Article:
Australian Postal Referendum Approves Gay Marriage

REUTERS/Elijah Nouvelage

David Krayden Ottawa Bureau Chief
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In a postal vote referendum, 61.6 percent of Australians cast their votes in favor of same-sex marriage. The Australian Bureau of Statistics announced the results Wednesday.

Although the Australian parliament is not bound to recognize the result, the government is already pledging to move forward with legislation legalizing gay marriage within the next month, BBC News reports.

If it does so, Australia will become the 25th country to legalize married unions between same-sex couples. The U.S. legalized same-sex marriage in 2015, while Canada did so in 2005.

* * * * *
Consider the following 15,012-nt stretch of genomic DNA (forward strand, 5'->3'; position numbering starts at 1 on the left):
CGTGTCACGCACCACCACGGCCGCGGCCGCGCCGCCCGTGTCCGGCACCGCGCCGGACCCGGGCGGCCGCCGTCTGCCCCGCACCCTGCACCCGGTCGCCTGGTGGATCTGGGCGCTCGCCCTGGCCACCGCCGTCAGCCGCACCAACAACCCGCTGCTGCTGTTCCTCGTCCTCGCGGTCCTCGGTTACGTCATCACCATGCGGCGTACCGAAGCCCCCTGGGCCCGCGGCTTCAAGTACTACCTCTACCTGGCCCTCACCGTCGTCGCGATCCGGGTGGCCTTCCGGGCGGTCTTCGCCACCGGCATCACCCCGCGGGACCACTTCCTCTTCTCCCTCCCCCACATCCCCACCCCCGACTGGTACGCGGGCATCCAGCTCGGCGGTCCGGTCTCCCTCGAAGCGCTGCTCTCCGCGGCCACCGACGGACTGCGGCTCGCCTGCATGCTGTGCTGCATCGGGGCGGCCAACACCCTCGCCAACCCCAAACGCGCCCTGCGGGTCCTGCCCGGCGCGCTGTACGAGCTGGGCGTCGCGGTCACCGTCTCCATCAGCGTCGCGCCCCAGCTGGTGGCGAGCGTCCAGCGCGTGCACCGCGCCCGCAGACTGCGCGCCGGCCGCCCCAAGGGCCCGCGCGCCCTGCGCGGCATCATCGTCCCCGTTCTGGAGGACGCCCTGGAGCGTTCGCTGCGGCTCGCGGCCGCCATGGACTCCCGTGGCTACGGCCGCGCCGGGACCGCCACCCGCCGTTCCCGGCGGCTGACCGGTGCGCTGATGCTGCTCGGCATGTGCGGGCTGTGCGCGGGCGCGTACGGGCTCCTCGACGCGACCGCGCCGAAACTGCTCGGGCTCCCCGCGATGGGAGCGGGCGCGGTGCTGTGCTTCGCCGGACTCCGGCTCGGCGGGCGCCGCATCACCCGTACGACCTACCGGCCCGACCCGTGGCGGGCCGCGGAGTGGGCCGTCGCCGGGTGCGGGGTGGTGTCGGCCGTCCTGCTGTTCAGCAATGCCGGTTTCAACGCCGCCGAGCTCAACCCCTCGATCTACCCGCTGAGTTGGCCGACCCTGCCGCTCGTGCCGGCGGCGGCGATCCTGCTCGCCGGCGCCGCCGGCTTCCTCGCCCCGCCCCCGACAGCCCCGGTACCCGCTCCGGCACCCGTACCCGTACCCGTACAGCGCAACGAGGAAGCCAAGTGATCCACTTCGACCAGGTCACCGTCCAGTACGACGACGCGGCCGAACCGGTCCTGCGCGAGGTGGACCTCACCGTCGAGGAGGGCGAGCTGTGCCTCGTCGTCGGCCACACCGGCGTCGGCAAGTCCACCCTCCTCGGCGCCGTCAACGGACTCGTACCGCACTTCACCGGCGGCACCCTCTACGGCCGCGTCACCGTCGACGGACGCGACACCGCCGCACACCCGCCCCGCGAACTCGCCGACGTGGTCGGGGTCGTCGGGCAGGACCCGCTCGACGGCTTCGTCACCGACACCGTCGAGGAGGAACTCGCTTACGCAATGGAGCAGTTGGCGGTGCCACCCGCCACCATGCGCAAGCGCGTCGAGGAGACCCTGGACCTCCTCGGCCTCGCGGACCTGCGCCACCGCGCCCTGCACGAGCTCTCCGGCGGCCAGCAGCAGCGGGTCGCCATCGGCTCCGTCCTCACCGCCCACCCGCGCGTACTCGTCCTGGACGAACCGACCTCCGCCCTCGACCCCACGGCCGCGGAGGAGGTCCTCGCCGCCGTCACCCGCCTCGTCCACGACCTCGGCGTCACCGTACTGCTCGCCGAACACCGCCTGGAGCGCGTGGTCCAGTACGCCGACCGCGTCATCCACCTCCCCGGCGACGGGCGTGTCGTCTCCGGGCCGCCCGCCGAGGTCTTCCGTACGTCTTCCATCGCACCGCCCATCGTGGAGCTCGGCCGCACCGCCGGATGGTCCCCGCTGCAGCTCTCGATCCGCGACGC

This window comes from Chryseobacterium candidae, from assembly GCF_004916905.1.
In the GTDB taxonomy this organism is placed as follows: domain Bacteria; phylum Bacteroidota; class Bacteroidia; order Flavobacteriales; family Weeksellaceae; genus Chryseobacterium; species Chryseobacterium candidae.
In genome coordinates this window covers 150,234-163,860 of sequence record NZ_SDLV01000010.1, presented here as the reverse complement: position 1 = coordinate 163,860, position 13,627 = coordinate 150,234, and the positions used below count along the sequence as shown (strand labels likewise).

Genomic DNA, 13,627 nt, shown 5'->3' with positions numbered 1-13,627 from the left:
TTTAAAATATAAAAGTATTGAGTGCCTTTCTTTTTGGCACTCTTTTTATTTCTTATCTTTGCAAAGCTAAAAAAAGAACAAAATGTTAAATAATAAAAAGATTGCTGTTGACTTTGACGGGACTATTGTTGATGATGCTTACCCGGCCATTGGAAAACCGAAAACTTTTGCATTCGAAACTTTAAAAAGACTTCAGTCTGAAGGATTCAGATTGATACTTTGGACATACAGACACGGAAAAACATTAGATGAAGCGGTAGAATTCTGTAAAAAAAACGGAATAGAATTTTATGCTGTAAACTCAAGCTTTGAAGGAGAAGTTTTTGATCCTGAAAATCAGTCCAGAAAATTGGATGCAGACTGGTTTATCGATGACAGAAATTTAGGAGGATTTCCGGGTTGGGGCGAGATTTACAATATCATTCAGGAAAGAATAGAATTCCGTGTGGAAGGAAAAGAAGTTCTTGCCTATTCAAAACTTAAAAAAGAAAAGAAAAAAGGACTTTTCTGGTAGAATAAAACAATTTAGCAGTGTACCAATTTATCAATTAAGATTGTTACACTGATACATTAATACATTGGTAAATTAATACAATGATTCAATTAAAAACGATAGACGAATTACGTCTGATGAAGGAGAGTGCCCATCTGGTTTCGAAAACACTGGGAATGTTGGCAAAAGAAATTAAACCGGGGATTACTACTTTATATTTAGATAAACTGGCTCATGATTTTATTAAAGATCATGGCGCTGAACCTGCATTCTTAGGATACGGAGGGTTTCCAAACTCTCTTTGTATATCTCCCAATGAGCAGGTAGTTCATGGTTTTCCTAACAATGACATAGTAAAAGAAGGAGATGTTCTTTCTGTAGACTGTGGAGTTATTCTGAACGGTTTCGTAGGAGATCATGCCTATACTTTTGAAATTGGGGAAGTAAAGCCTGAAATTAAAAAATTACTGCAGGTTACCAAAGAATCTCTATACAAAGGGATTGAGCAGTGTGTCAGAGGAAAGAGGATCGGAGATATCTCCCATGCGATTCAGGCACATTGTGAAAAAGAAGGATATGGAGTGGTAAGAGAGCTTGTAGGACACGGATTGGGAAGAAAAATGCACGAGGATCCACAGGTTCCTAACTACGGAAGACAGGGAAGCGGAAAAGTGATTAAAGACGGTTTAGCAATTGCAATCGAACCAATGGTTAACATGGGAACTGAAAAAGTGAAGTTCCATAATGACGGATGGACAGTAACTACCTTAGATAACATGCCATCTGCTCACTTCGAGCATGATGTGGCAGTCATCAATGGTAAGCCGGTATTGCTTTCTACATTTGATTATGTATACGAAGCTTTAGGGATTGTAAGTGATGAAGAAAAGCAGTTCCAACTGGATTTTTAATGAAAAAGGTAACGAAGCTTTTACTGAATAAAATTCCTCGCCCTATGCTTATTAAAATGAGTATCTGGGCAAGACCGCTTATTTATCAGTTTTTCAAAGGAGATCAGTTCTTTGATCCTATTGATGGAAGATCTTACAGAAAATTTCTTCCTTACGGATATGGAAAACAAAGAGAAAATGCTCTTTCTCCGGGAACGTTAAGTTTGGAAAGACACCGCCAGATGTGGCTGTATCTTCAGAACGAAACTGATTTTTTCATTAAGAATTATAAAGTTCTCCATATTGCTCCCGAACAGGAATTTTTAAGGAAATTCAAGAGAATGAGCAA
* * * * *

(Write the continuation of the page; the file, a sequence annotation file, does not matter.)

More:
Australian Prime Minister Malcolm Turnbull applauded the referendum results, promising his government would now aim to change the law in parliament:

“[Australians] have spoken in their millions and they have voted overwhelmingly yes for marriage equality,” Turnbull said after the result was announced.

“They voted yes for fairness, yes for commitment, yes for love. And now it is up to us here in the parliament of Australia to get on with it.”

He promised legislation by Christmas.

But Liberal PM Turnbull has a challenge ahead of him to whip his coalition caucus into agreement. Many of his socially conservative caucus remain opposed to same-sex marriage and  say that, at least, marriage officiates should be allowed to opt-out of same-sex marriage ceremonies if they are opposed on religious grounds.

Same-sex marriage advocates are proclaiming victory. “The simple message now is: pass the law,” said Tiernan Brady, leader of the Marriage Equality campaign. “It’s a simple law that takes nothing from anybody; it comes at no cost and will be profoundly positive for the LGBTIQ people.”

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